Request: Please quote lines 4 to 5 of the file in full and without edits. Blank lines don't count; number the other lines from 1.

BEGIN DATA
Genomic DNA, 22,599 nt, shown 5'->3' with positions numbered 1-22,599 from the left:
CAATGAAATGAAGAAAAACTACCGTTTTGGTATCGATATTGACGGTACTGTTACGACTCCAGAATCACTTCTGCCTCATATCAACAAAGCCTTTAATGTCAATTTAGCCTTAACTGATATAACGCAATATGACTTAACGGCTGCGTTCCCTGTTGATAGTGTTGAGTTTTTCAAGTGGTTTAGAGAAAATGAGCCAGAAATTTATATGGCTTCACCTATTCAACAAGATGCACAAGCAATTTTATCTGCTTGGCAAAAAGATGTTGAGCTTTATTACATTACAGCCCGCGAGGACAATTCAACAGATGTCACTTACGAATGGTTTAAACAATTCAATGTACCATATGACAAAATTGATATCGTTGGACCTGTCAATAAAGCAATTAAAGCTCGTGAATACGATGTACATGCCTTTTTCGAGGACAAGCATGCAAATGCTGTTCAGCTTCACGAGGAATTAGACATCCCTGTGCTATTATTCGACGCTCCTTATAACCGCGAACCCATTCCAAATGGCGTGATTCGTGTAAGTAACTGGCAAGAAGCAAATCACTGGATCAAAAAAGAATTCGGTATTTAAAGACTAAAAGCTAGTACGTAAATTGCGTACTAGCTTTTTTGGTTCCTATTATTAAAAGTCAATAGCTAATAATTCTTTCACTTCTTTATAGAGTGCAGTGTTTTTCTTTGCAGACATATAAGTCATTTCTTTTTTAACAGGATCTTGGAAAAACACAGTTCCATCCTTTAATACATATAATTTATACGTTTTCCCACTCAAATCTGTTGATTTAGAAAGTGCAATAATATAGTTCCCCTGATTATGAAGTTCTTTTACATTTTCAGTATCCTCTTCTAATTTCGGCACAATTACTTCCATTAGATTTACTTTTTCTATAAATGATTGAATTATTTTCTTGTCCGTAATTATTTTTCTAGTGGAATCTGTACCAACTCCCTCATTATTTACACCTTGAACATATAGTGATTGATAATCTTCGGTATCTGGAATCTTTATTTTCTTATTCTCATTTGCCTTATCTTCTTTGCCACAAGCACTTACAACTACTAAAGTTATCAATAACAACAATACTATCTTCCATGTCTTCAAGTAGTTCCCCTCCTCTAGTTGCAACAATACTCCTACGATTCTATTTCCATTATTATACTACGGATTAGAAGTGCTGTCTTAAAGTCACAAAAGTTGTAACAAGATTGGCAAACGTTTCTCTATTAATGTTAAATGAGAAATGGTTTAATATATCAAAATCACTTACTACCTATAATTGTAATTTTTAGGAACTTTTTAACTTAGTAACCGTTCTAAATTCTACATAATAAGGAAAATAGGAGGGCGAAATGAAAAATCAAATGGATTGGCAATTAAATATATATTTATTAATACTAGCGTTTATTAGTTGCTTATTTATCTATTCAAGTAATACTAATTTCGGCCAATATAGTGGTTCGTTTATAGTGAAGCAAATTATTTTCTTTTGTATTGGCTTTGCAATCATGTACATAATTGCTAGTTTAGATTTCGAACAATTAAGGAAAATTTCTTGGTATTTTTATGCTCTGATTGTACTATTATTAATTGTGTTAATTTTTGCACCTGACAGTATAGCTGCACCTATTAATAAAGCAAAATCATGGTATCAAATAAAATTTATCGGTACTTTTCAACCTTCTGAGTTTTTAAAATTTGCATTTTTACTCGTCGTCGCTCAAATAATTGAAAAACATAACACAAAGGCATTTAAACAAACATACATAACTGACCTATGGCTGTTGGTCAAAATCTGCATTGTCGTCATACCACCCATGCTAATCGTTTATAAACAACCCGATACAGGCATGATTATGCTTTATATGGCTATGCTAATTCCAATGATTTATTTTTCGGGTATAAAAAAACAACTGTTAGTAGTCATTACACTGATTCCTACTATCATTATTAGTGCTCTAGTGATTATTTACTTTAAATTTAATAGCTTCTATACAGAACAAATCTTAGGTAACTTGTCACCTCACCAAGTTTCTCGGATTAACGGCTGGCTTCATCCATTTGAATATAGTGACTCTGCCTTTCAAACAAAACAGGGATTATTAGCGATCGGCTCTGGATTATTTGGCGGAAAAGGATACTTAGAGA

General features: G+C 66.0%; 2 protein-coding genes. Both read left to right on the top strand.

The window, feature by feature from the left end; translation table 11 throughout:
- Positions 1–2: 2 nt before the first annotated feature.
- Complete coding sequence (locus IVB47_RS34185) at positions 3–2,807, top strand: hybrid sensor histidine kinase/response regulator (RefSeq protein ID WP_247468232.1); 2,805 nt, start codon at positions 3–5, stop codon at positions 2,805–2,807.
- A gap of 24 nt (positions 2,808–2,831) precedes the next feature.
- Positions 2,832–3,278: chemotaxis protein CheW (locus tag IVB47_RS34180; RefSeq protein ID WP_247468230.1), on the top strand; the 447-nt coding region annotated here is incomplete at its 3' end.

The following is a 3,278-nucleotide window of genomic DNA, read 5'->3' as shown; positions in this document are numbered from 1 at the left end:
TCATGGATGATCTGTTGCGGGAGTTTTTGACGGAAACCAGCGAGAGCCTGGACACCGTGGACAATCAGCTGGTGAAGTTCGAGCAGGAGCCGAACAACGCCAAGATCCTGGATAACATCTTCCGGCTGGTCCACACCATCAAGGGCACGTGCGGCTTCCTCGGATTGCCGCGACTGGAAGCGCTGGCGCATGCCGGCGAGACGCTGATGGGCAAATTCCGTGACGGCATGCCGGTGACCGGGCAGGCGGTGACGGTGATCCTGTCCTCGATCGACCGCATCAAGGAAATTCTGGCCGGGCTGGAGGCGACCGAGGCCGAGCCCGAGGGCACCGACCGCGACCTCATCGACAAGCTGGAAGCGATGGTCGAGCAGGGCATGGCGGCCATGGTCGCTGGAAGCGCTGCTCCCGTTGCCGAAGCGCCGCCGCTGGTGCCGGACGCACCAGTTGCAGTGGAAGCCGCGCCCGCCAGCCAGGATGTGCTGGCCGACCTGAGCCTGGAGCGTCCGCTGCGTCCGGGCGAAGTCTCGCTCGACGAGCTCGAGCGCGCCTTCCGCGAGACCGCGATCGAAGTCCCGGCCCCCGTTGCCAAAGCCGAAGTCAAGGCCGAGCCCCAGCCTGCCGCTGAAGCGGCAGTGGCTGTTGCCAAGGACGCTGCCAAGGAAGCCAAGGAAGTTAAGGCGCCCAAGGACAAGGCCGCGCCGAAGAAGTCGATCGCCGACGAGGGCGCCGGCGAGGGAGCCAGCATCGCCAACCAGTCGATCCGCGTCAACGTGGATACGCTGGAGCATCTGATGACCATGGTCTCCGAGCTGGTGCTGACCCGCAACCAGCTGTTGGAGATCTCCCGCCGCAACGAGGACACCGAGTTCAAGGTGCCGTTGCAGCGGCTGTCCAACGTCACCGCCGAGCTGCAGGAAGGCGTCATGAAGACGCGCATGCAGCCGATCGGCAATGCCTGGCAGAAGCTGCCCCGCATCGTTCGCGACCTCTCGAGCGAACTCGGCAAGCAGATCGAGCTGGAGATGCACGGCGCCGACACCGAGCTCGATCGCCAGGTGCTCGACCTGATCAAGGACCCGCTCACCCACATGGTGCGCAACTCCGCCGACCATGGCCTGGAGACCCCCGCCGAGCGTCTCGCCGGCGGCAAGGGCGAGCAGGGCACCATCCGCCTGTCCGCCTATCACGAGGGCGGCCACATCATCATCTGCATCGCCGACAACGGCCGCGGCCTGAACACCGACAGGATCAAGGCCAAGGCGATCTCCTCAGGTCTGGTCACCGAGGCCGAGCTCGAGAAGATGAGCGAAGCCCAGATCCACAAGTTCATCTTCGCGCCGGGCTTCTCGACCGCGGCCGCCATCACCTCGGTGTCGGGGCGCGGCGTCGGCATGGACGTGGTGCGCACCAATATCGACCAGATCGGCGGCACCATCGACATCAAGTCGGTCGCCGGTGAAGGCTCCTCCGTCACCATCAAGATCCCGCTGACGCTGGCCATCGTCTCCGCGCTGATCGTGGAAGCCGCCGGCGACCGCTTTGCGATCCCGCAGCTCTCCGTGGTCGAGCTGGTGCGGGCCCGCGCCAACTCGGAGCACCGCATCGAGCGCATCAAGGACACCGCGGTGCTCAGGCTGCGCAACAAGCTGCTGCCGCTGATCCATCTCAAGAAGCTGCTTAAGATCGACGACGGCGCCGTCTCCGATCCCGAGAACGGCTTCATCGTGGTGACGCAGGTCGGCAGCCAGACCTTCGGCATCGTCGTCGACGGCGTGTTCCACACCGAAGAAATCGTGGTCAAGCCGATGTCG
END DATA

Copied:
The window, feature by feature from the left end; translation table 11 throughout:
- Positions 1–2: 2 nt before the first annotated feature.